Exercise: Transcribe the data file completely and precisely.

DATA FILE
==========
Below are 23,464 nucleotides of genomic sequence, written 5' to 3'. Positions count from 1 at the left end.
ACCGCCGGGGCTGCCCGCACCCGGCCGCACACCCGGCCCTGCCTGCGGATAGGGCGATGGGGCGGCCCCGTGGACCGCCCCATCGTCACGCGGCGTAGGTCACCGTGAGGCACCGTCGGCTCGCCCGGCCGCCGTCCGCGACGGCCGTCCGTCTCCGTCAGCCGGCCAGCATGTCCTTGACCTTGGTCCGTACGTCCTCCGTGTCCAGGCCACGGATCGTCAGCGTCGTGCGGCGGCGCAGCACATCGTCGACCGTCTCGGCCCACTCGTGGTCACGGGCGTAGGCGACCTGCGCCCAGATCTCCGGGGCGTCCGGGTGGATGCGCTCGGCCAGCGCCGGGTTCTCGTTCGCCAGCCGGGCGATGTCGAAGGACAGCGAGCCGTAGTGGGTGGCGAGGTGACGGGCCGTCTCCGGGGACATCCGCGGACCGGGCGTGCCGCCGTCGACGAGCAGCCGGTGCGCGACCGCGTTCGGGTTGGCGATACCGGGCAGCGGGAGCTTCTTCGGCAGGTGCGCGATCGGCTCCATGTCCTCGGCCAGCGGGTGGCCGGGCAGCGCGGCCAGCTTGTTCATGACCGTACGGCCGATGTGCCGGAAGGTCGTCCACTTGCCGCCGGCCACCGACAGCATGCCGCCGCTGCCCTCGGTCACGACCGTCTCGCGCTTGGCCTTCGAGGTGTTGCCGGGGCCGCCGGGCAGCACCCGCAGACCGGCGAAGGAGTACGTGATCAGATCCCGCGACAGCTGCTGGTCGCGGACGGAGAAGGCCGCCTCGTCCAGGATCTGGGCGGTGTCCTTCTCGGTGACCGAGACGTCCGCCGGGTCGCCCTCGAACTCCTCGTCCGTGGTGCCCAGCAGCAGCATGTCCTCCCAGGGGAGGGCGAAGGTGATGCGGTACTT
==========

Below are 23,464 nucleotides of genomic sequence, written 5' to 3'. Positions count from 1 at the left end.
ACCGCCGGGGCTGCCCGCACCCGGCCGCACACCCGGCCCTGCCTGCGGATAGGGCGATGGGGCGGCCCCGTGGACCGCCCCATCGTCACGCGGCGTAGGTCACCGTGAGGCACCGTCGGCTCGCCCGGCCGCCGTCCGCGACGGCCGTCCGTCTCCGTCAGCCGGCCAGCATGTCCTTGACCTTGGTCCGTACGTCCTCCGTGTCCAGGCCACGGATCGTCAGCGTCGTGCGGCGGCGCAGCACATCGTCGACCGTCTCGGCCCACTCGTGGTCACGGGCGTAGGCGACCTGCGCCCAGATCTCCGGGGCGTCCGGGTGGATGCGCTCGGCCAGCGCCGGGTTCTCGTTCGCCAGCCGGGCGATGTCGAAGGACAGCGAGCCGTAGTGGGTGGCGAGGTGACGGGCCGTCTCCGGGGACATCCGCGGACCGGGCGTGCCGCCGTCGACGAGCAGCCGGTGCGCGACCGCGTTCGGGTTGGCGATACCGGGCAGCGGGAGCTTCTTCGGCAGGTGCGCGATCGGCTCCATGTCCTCGGCCAGCGGGTGGCCGGGCAGCGCGGCCAGCTTGTTCATGACCGTACGGCCGATGTGCCGGAAGGTCGTCCACTTGCCGCCGGCCACCGACAGCATGCCGCCGCTGCCCTCGGTCACGACCGTCTCGCGCTTGGCCTTCGAGGTGTTGCCGGGGCCGCCGGGCAGCACCCGCAGACCGGCGAAGGAGTACGTGATCAGATCCCGCGACAGCTGCTGGTCGCGGACGGAGAAGGCCGCCTCGTCCAGGATCTGGGCGGTGTCCTTCTCGGTGACCGAGACGTCCGCCGGGTCGCCCTCGAACTCCTCGTCCGTGGTGCCCAGCAGCAGCATGTCCTCCCAGGGGAGGGCGAAGGTGATGCGGTACTT